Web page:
Millions awarded to Bay Area organization helping young people


TAMPA, Fla. — The U.S. Department of Labor just awarded more than $43 million in job training and employment services grants to organizations in 11 states, including Florida.

What do you want to know

  • The U.S. Department of Labor has awarded more than $43 million in job training and employment services grants to organizations in 11 states, including Florida
  • The Growth Opportunity Grants Program provides paid work experiences for youth affected by community violence, especially in areas where crime and poverty are concentrated
  • AMIkids, Inc. in Tampa was one of two award-winning Florida organizations that helped disadvantaged and struggling youth turn their lives around through job training

Documents show the money was administered by the Department’s Employment and Training Administration. The Growth Opportunities grant program provides paid work experience for youth affected by community violence, particularly in areas of concentrated crime and poverty. The funding also supports skills training and employment and mentoring services.

According to the ministry’s website, this is only the first round of Growth Opportunity Grants.

AMIkids, Inc. in Tampa was one of two Florida organizations honored. AMIkids, Inc. has helped disadvantaged and struggling youth turn their lives around with something they consider life changing: job training. AMIkids, Inc. CEO Michael Thornton said they would be able to help even more young people, thanks to the $4 million in grants they received from the Department of Labor.

“It’s a game-changer because it allows us to employ children,” he said. “At first, they will work in our establishment. So we’re going to have a food truck, we’re going to cook meals and go to different events and cook meals, and we’ll employ students to do that, and eventually we want those young people to be employed outside of our program.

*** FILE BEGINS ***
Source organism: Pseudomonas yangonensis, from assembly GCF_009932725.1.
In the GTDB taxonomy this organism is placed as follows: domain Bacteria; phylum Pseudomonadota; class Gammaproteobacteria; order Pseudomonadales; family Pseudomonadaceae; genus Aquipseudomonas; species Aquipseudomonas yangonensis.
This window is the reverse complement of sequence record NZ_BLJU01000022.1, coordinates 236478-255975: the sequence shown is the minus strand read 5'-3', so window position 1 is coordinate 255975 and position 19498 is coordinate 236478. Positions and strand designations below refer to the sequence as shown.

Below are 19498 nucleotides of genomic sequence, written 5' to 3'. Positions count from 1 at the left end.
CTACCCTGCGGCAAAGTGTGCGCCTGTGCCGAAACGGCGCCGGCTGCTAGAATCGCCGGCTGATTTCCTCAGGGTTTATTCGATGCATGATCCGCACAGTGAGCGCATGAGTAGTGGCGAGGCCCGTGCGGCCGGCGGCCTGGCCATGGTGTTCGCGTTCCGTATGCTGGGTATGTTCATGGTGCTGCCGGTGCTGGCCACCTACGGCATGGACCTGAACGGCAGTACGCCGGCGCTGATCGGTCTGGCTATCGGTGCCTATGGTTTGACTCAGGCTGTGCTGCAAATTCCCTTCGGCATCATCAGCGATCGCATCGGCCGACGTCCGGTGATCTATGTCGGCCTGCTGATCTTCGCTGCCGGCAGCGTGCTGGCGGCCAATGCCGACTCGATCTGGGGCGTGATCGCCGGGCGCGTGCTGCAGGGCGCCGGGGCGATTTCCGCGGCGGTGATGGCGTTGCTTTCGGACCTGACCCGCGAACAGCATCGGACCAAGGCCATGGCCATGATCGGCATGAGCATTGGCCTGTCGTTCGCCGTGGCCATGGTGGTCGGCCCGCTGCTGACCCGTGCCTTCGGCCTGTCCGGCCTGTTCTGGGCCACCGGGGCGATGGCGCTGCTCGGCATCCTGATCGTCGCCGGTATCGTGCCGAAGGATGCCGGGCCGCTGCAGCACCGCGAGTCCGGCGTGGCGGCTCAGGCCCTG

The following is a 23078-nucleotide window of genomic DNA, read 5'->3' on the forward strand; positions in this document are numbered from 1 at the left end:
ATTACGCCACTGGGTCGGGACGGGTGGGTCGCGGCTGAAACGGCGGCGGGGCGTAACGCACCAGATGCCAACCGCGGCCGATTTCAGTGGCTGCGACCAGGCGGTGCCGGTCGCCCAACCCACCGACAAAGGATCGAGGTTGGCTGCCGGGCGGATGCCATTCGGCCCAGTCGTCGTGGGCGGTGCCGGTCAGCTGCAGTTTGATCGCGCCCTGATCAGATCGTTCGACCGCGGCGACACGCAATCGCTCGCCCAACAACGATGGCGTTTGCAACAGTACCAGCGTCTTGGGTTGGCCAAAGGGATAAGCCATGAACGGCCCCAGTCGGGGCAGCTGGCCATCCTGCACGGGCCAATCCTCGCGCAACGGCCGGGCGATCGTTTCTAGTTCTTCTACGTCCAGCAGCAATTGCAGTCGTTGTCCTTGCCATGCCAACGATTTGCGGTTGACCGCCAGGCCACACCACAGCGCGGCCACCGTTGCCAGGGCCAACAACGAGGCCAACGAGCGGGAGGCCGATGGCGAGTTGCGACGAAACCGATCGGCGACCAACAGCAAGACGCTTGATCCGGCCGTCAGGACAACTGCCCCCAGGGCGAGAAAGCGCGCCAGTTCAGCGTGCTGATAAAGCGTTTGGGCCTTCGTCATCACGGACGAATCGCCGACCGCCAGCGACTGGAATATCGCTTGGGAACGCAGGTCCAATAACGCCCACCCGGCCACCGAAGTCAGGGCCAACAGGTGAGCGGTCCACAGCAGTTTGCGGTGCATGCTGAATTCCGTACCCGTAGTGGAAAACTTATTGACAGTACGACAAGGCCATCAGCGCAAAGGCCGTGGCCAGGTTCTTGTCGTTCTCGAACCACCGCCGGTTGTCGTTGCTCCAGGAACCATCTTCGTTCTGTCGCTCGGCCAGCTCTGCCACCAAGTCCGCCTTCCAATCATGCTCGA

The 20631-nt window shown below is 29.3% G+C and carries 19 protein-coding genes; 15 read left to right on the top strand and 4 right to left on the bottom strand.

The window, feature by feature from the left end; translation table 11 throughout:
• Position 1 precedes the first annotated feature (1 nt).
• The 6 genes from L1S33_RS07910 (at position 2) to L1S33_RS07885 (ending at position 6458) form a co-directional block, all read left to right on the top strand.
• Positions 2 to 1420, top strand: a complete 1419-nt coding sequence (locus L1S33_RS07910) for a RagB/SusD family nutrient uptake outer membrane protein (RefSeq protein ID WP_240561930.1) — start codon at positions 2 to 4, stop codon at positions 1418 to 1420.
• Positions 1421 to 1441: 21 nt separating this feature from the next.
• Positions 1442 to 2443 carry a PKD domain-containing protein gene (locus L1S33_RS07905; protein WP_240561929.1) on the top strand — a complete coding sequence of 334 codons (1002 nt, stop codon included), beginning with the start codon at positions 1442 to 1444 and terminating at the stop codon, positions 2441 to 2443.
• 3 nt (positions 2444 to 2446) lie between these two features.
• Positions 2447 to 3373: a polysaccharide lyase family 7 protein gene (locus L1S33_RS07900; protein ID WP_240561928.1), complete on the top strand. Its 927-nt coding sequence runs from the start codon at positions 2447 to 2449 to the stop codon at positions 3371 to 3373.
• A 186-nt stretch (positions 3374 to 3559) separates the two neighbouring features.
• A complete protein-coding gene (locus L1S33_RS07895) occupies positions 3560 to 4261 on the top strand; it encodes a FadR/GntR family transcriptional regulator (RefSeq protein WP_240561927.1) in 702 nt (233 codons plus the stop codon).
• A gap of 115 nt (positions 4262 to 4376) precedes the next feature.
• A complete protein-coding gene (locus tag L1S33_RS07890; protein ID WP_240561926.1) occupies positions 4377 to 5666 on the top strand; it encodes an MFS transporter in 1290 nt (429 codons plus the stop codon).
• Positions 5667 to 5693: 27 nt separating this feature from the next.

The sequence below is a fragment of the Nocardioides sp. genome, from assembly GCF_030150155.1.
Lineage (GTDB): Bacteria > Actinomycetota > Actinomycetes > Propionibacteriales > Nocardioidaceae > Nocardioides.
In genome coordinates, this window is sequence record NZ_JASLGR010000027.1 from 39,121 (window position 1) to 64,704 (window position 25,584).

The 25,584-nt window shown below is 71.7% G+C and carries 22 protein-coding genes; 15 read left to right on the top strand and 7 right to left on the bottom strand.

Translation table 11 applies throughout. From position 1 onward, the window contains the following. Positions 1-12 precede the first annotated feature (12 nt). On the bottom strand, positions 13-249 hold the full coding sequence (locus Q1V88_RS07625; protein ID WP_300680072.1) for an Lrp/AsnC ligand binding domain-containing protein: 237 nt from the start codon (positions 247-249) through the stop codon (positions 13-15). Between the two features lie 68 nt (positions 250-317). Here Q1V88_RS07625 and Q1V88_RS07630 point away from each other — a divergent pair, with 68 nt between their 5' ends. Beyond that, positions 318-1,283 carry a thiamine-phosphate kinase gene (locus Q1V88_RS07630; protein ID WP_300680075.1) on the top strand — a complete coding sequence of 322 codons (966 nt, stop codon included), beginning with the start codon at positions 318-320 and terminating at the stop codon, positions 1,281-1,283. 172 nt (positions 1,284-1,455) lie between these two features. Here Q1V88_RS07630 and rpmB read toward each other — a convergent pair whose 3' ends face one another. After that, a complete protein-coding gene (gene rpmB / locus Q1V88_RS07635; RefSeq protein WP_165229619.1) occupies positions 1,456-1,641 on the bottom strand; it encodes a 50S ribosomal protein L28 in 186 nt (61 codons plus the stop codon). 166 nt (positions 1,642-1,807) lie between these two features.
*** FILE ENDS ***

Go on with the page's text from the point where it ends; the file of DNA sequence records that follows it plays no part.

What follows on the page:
And that’s just professional catering training. The organization also offers hands-on construction training.

Xavier Harris is one of the young people taking part in this training program.

“I just want to be able to build houses from the bottom up. I’ve always watched those construction shows, you know, where they build the frames of the houses, the roofs and put in the doors, put in the windows. And I find that really interesting,” Harris said.

The 18-year-old said he couldn’t stop thinking about how the program had changed his life.

“Doing stuff like this helps me stay out of trouble and it’s something I love doing and want to keep going,” he said. “When I was younger I was a troubled kid, but I was taught that I could occupy my time doing something productive that would help me become a better person and not have too many problems.”

Now, he says he’s starting to scratch the surface when it comes to his future in construction. It’s a world he says his father opened up to him as a child with small building projects, and AMIkids, Inc. helped make it a reality as a career path.

“They opened my eyes to so many different areas of engineering. So let’s say carpentry isn’t for me, there’s welding, they have electricians, they have a bunch of different options and other things that would work with me if I didn’t go into carpentry,” said he declared.

This kind of life-changing training was also ingrained in Ka’reil Johnson’s mind.

“It’s a big game changer. I found myself at the beginning, I was working in a job where I honestly didn’t feel prepared, I was just there physically and once I went through the program, they m ‘have opened up to different programs that I can do, and have made I feel like I have a point in life and a reason to do something,’” Johnson said.

It’s something he said he never thought possible to wrestle as a student.

“I’ve never been, like, a test person, so my test scores have never been this high, so I was trying to stay away from school, because I thought I’d never be good. for testing,” Johnson said.

Now, he plans to give the Navy the gift of hands-on construction training he received at AMIkids, Inc. It’s a gift he says will build generations of his family.

“I’m in a single parent home right now, so my mom, it’s a lot for her because I’m going to the Navy, but she understands that it’s an important thing that I’m trying to do, and in fact I ‘ I try to help her and my little brother,” he said.

AMIkids, Inc. has dozens of locations statewide. Thornton said the money will reduce crime, reduce poverty in some households, while changing the lives of young people.

According to the U.S. Department of Labor, as part of the Biden-Harris administration’s overall strategy to address gun violence and crime through preventative measures and ensure solutions promote equity for underprivileged populations represented, Growth Opportunities grants aim to help young people increase their conflict resolution skills, identify and develop career interests, gain relevant skills and experience, and set them on the path to earning a living wage and getting high-quality jobs and careers.


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